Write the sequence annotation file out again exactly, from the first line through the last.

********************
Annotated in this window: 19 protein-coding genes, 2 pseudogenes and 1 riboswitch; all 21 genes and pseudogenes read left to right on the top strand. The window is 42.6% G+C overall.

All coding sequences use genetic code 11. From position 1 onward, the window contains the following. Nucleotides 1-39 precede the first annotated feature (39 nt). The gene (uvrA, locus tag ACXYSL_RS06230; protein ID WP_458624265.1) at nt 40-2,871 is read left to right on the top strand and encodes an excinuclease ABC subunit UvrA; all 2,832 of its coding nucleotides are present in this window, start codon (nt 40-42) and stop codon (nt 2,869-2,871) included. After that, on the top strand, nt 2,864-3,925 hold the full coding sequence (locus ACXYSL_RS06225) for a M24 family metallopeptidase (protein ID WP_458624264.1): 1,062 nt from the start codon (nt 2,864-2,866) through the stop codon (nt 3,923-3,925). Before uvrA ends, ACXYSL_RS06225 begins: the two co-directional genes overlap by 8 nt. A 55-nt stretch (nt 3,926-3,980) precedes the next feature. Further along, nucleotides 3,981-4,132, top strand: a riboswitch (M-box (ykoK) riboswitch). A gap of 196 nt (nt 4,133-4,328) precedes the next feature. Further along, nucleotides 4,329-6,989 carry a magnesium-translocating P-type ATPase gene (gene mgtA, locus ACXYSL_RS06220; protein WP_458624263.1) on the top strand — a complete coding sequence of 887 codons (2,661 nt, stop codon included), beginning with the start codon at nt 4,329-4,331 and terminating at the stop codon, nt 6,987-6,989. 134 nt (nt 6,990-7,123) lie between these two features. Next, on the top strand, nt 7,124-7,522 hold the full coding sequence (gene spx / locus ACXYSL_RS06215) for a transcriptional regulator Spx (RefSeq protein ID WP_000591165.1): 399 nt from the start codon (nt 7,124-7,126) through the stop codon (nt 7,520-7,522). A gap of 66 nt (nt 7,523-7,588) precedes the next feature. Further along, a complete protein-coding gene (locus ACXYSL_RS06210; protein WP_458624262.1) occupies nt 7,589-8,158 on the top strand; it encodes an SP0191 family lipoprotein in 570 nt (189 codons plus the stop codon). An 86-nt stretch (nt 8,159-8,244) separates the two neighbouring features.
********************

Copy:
Annotated in this window: 19 protein-coding genes, 2 pseudogenes and 1 riboswitch; all 21 genes and pseudogenes read left to right on the top strand. The window is 42.6% G+C overall.

All coding sequences use genetic code 11. From position 1 onward, the window contains the following. Nucleotides 1-39 precede the first annotated feature (39 nt). The gene (uvrA, locus tag ACXYSL_RS06230; protein ID WP_458624265.1) at nt 40-2,871 is read left to right on the top strand and encodes an excinuclease ABC subunit UvrA; all 2,832 of its coding nucleotides are present in this window, start codon (nt 40-42) and stop codon (nt 2,869-2,871) included. After that, on the top strand, nt 2,864-3,925 hold the full coding sequence (locus ACXYSL_RS06225) for a M24 family metallopeptidase (protein ID WP_458624264.1): 1,062 nt from the start codon (nt 2,864-2,866) through the stop codon (nt 3,923-3,925). Before uvrA ends, ACXYSL_RS06225 begins: the two co-directional genes overlap by 8 nt. A 55-nt stretch (nt 3,926-3,980) precedes the next feature. Further along, nucleotides 3,981-4,132, top strand: a riboswitch (M-box (ykoK) riboswitch). A gap of 196 nt (nt 4,133-4,328) precedes the next feature. Further along, nucleotides 4,329-6,989 carry a magnesium-translocating P-type ATPase gene (gene mgtA, locus ACXYSL_RS06220; protein WP_458624263.1) on the top strand — a complete coding sequence of 887 codons (2,661 nt, stop codon included), beginning with the start codon at nt 4,329-4,331 and terminating at the stop codon, nt 6,987-6,989. 134 nt (nt 6,990-7,123) lie between these two features. Next, on the top strand, nt 7,124-7,522 hold the full coding sequence (gene spx / locus ACXYSL_RS06215) for a transcriptional regulator Spx (RefSeq protein ID WP_000591165.1): 399 nt from the start codon (nt 7,124-7,126) through the stop codon (nt 7,520-7,522). A gap of 66 nt (nt 7,523-7,588) precedes the next feature. Further along, a complete protein-coding gene (locus ACXYSL_RS06210; protein WP_458624262.1) occupies nt 7,589-8,158 on the top strand; it encodes an SP0191 family lipoprotein in 570 nt (189 codons plus the stop codon). An 86-nt stretch (nt 8,159-8,244) separates the two neighbouring features.